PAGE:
There has been a veritable flood of new information this week about Russian interference in American elections, including the release of a Republican-led Senate Intelligence Committee report confirming the Trump campaign’s coordination with Russian operatives before the 2016 election. In a press release issued upon the full release of the Intelligence Committee report, House Speaker Nancy Pelosi announced that:

“America’s intelligence and law enforcement communities have made clear that the Russian Government is continuing to wage a massive intervention campaign to benefit the President, warning of a ‘365-days-a-year threat’ to compromise the 2020 elections and undermine our democracy.”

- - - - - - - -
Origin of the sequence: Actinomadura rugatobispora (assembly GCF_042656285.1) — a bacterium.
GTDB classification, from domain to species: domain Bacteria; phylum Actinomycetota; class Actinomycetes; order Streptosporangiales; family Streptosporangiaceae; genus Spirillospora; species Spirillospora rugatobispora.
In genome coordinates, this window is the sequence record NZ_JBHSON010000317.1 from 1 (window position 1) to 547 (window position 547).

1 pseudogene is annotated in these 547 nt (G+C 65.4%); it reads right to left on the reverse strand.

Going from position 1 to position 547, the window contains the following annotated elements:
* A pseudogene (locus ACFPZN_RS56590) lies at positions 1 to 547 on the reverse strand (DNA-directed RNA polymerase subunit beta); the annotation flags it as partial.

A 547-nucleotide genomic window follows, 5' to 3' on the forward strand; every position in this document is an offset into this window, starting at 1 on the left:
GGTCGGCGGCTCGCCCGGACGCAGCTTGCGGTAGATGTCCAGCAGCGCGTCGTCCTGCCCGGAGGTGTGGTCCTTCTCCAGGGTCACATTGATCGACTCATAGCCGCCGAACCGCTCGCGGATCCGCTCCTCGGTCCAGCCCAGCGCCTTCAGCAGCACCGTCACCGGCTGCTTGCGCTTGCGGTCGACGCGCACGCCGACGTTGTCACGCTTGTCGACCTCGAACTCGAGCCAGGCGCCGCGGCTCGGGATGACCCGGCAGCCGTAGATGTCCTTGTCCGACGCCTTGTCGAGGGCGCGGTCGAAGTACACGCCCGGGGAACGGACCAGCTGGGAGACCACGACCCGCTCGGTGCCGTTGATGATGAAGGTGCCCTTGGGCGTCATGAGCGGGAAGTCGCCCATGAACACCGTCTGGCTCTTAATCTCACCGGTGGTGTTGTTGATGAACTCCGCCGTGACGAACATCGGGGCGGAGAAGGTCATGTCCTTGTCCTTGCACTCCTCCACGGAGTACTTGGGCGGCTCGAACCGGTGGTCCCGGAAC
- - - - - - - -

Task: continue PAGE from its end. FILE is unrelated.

Memes continue to be a key element in the Russian intervention campaign, and observing how they work is a valuable exercise for anyone who hopes to understand, and maybe even lessen, their effects. …


A little over a week ago, Director of the National Counterintelligence and Security Center, William R. Evanina, released an update in the organization’s ongoing investigation into foreign efforts to influence American elections.

Among its conclusions was the following:

We assess that Russia is using a range of measures to primarily denigrate former Vice President Biden and what it sees as an anti-Russia ‘establishment.’…Some Kremlin-linked actors are also seeking to boost President Trump’s candidacy on social media and Russian television.